Biodiversity Data Journal : Research Article
Research Article
Temporal patterns of gelatinous zooplankton distribution and environmental drivers in the south-western Mediterranean Sea
expand article infoGhollame Ellah Yacine Khames, Aldjia Kherchouche, Zakia Alioua§, Aziz Hafferssas
‡ University of Sciences and Technology Houari Boumediene, Faculty of Biological Sciences- Laboratory of Biological Oceanography and the Marine Environment-Pelagic Ecosystem Team. BP 32, El Alia, Bab-Ezzouar, Algiers, Algeria
§ University of Sciences and Technology Houari Boumediene, Faculty of Biological Sciences- Laboratory of Biological Oceanography and the Marine Environment-Fisheries Team. BP 32, El Alia, Bab-Ezzouar, Algiers, Algeria
Open Access


This study aims to investigate the distribution of gelatinous zooplankton in relation to environmental parameters along the coastal regions of Algeria in the south-western Mediterranean Sea. A total of 48 species were recorded from nine sampling stations located in the central (Sidi Fredj) and western (Habibas Islands) sectors of the Algerian coast. The results showed that the seasonal distribution of gelatinous species exhibits significant variations. Amongst cnidarians, P. noctiluca, M. atlantica and A. tetragona are the most abundant species. Chaetognaths are primarily represented by F. enflata and P. friderici. Tunicates display high diversity, with T. democratica, O. longicauda and D. nationalis as the most abundant species. Lastly, in molluscs, H. inflatus and L. trochiformis are the most abundant species. The nMDS and ANOSIM analysis reveal significant differences in the ecological community structures between the Habibas Islands and Sidi Fredj. Redundancy analysis results show relationships between different marine species and environmental variables, such as temperature, chlorophyll a and salinity. The studied species exhibit positive or negative correlations with these variables, suggesting an influence of these factors on their abundance and distribution. This study enhances our understanding of the factors that govern the distribution and dispersal of gelatinous zooplankton in the Mediterranean Sea and has significant implications for predicting changes in the distribution of these species under future environmental scenarios.


coastal Algeria, pelagic ecology, gelatinous species, environmental parameters, distribution and dispersal, Mediterranean Sea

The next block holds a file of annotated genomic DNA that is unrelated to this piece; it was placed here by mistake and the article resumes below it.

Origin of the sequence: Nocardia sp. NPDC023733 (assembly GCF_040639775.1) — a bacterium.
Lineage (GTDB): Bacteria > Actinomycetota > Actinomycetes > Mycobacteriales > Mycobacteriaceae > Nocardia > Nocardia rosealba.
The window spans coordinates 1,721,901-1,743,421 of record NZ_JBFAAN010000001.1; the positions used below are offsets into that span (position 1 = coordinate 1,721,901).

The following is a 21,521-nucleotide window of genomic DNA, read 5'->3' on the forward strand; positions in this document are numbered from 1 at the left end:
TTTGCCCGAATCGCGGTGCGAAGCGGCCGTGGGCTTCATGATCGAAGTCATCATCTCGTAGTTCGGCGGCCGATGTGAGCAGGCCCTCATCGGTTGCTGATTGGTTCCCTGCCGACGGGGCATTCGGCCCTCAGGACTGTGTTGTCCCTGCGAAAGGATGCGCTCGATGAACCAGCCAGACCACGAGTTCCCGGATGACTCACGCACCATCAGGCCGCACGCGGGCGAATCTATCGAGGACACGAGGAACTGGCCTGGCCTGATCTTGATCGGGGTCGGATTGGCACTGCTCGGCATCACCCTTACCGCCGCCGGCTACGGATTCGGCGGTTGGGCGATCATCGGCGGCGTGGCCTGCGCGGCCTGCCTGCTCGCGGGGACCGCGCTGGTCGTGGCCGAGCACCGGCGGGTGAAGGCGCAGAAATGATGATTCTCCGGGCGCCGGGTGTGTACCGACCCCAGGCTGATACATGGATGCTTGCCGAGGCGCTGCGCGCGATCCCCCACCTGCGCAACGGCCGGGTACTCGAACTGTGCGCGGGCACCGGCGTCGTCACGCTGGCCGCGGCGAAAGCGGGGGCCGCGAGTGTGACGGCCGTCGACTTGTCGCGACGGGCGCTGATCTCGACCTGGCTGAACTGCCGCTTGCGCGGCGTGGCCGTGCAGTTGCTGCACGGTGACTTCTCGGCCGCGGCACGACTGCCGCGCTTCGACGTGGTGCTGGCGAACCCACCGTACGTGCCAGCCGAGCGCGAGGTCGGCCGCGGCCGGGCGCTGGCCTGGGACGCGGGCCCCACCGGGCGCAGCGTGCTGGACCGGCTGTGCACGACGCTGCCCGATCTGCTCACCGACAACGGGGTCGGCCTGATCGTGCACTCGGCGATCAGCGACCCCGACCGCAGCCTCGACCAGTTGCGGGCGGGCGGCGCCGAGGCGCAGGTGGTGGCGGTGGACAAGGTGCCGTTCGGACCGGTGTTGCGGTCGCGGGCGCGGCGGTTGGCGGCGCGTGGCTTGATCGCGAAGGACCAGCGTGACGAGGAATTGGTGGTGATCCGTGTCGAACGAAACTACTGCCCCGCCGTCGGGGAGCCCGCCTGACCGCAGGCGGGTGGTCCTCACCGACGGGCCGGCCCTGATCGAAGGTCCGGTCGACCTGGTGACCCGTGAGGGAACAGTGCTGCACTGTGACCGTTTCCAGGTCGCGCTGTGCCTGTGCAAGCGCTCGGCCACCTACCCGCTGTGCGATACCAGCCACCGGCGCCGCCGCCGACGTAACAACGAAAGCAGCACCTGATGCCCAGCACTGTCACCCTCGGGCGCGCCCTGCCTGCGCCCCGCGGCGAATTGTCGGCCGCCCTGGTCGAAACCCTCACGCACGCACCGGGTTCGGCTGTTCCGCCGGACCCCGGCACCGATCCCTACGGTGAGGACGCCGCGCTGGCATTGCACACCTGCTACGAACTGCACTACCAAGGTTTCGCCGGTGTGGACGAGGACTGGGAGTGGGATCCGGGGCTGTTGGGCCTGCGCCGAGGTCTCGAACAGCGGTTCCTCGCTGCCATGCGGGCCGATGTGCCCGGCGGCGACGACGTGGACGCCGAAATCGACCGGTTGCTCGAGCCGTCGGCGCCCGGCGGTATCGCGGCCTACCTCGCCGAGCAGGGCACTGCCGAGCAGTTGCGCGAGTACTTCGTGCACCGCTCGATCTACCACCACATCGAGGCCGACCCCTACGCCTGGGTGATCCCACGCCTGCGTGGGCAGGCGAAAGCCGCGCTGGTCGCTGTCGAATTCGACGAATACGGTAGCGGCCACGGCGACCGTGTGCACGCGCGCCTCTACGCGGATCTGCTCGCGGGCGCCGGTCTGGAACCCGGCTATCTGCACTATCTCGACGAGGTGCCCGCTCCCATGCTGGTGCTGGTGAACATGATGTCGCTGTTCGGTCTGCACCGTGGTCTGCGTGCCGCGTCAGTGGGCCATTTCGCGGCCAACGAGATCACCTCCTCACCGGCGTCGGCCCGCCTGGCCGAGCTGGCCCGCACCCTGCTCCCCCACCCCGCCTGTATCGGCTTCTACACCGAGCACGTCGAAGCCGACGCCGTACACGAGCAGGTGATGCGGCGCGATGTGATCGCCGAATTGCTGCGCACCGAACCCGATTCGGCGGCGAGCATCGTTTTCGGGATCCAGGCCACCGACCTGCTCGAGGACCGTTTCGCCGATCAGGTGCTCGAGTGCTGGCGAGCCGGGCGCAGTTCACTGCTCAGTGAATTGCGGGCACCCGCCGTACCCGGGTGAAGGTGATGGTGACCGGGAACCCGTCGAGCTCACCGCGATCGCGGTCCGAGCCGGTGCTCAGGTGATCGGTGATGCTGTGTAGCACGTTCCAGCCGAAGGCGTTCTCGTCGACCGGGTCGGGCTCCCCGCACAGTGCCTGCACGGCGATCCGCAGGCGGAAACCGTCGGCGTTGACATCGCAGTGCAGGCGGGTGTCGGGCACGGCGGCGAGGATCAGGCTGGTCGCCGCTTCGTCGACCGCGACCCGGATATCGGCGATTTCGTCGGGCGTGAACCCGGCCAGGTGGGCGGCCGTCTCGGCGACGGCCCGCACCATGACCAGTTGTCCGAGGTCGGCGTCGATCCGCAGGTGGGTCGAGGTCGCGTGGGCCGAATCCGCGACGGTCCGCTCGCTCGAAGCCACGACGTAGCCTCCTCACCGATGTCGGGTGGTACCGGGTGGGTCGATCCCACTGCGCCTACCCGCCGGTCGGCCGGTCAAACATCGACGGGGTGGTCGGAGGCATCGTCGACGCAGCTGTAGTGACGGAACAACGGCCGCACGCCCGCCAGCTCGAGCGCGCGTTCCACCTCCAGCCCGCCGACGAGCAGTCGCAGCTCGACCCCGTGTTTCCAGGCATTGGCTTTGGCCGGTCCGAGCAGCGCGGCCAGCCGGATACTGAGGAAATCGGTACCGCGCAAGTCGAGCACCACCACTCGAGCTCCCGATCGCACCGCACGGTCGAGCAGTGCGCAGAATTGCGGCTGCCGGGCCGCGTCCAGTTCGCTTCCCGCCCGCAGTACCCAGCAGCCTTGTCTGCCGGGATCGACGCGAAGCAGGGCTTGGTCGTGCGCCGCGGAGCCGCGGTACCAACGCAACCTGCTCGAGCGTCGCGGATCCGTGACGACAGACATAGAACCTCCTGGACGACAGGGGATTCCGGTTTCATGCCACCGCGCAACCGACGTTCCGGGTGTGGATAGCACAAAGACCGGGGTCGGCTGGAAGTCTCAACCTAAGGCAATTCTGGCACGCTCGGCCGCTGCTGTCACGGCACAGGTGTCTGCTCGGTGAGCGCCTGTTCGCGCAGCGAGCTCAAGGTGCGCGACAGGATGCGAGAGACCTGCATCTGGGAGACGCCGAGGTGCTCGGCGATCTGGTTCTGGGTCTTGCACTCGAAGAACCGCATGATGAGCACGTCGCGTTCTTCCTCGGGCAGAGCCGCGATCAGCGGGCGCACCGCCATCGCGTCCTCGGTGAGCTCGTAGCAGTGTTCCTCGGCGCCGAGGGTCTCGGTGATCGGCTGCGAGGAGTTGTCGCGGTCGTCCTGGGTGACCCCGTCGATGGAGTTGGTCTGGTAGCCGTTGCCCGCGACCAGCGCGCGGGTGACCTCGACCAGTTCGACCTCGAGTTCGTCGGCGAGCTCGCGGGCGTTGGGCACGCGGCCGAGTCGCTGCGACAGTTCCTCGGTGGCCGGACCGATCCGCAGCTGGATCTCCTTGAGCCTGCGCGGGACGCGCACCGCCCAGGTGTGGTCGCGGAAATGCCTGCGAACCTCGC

Gelatinous zooplankton, including Ctenophora, hydromedusae, scyphomedusae, Siphonophora, Chaetognatha Appendicularia, Doliolida and Salpida, are amongst the most abundant planktonic organisms in marine food webs (Luo et al. 2020). The appearance of blooms of these organisms has been related to the fluctuations of environmental variables, such as advection displacement, temperature, salinity, light or nutrient supply (Chi et al. 2021). Such blooms have been reported in various marine areas, including the Black Sea (Grishin et al. 2007), the Red Sea (Sola et al. 2019), the Bering Sea (Brodeur et al. 1999), the coast of Japan (Purcell et al. 2007) and the Mediterranean Sea (Boero 2013). These blooms of gelatinous zooplankton play important roles in marine food webs by acting as both prey and predator (Wright 2019). Salps, a type of gelatinous zooplankton, are efficient non-selective gelatinous filter feeders and they are considered predators of different trophic levels (Licandro et al. 2006). Copepods have been reported to be the main food of Chaetognatha (Sanvicente-Anorve et al. 2020). Siphonophora occupy multiple trophic niches and prey on a diversity of taxa (Hetherington et al. 2022). Jellyfish, another type of gelatinous zooplankton, are important predators of fish eggs and larvae and their predation is believed to be the main factor determining fish recruitment. For example, in the case study of Pelagica notiluca medusea and the anchovy Engraulis encrasicolus, jellyfish predation played a role in determining fish recruitment (Tilves et al. 2016).

Understanding how gelatinous zooplankton communities are influenced by environmental factors, such as local hydrography and physical forcing, can have important implications for fisheries and higher trophic predators (Haberlin et al. 2019). For the entire pelagic ecosystem, long-term fluctuations in gelatinous zooplankton communities can have far-reaching consequences (Licandro et al. 2006). However, anthropogenic global warming has resulted in a sustained increase in average temperature, causing a loss of biodiversity that will inevitably alter ecosystem functioning (Burrows et al. 2014). Marine phytoplankton and zooplankton form the backbone of the ocean's food web and are particularly vulnerable to ocean warming, forcing them to shift their distribution ranges polewards in search of optimal thermal habitats. However, the impacts of climate change on biodiversity are poorly understood (Benedetti et al. 2021).